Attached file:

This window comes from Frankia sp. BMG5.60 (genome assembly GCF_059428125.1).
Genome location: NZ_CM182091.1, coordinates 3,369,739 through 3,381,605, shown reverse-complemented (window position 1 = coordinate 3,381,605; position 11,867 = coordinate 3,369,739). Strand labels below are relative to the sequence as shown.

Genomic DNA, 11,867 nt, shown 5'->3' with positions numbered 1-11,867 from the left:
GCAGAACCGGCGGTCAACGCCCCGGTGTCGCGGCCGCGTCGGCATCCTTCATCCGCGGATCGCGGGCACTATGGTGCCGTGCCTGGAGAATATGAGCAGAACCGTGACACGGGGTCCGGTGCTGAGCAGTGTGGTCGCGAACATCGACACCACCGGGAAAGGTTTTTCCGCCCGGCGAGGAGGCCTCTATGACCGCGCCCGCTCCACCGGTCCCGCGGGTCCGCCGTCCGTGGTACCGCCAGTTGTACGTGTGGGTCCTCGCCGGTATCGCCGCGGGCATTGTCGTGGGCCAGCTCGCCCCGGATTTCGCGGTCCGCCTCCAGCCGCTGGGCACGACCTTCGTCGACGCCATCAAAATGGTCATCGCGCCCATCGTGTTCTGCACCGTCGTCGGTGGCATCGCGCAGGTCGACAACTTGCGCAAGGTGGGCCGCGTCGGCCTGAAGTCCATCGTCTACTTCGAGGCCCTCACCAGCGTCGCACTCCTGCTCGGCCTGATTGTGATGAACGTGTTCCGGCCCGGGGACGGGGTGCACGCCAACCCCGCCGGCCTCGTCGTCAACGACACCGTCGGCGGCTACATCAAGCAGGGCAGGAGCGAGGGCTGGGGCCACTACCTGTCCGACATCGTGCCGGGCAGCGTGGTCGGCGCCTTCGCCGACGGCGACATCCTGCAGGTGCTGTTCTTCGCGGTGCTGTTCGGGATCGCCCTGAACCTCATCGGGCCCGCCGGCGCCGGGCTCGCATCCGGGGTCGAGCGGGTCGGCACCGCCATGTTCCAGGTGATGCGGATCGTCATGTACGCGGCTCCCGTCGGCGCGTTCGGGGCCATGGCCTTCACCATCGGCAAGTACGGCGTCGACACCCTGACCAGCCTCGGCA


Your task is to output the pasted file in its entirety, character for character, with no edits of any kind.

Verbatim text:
This window comes from Frankia sp. BMG5.60 (genome assembly GCF_059428125.1).
Genome location: NZ_CM182091.1, coordinates 3,369,739 through 3,381,605, shown reverse-complemented (window position 1 = coordinate 3,381,605; position 11,867 = coordinate 3,369,739). Strand labels below are relative to the sequence as shown.

Genomic DNA, 11,867 nt, shown 5'->3' with positions numbered 1-11,867 from the left:
GCAGAACCGGCGGTCAACGCCCCGGTGTCGCGGCCGCGTCGGCATCCTTCATCCGCGGATCGCGGGCACTATGGTGCCGTGCCTGGAGAATATGAGCAGAACCGTGACACGGGGTCCGGTGCTGAGCAGTGTGGTCGCGAACATCGACACCACCGGGAAAGGTTTTTCCGCCCGGCGAGGAGGCCTCTATGACCGCGCCCGCTCCACCGGTCCCGCGGGTCCGCCGTCCGTGGTACCGCCAGTTGTACGTGTGGGTCCTCGCCGGTATCGCCGCGGGCATTGTCGTGGGCCAGCTCGCCCCGGATTTCGCGGTCCGCCTCCAGCCGCTGGGCACGACCTTCGTCGACGCCATCAAAATGGTCATCGCGCCCATCGTGTTCTGCACCGTCGTCGGTGGCATCGCGCAGGTCGACAACTTGCGCAAGGTGGGCCGCGTCGGCCTGAAGTCCATCGTCTACTTCGAGGCCCTCACCAGCGTCGCACTCCTGCTCGGCCTGATTGTGATGAACGTGTTCCGGCCCGGGGACGGGGTGCACGCCAACCCCGCCGGCCTCGTCGTCAACGACACCGTCGGCGGCTACATCAAGCAGGGCAGGAGCGAGGGCTGGGGCCACTACCTGTCCGACATCGTGCCGGGCAGCGTGGTCGGCGCCTTCGCCGACGGCGACATCCTGCAGGTGCTGTTCTTCGCGGTGCTGTTCGGGATCGCCCTGAACCTCATCGGGCCCGCCGGCGCCGGGCTCGCATCCGGGGTCGAGCGGGTCGGCACCGCCATGTTCCAGGTGATGCGGATCGTCATGTACGCGGCTCCCGTCGGCGCGTTCGGGGCCATGGCCTTCACCATCGGCAAGTACGGCGTCGACACCCTGACCAGCCTCGGCA